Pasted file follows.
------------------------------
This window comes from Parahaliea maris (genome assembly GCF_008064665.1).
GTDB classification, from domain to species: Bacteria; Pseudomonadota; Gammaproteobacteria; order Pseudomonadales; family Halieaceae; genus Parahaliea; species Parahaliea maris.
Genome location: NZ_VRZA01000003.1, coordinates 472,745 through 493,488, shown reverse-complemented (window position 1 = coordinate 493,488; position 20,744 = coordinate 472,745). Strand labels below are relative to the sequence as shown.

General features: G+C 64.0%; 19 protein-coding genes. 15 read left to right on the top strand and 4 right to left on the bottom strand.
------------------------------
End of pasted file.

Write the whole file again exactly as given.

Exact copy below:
This window comes from Parahaliea maris (genome assembly GCF_008064665.1).
GTDB classification, from domain to species: Bacteria; Pseudomonadota; Gammaproteobacteria; order Pseudomonadales; family Halieaceae; genus Parahaliea; species Parahaliea maris.
Genome location: NZ_VRZA01000003.1, coordinates 472,745 through 493,488, shown reverse-complemented (window position 1 = coordinate 493,488; position 20,744 = coordinate 472,745). Strand labels below are relative to the sequence as shown.

General features: G+C 64.0%; 19 protein-coding genes. 15 read left to right on the top strand and 4 right to left on the bottom strand.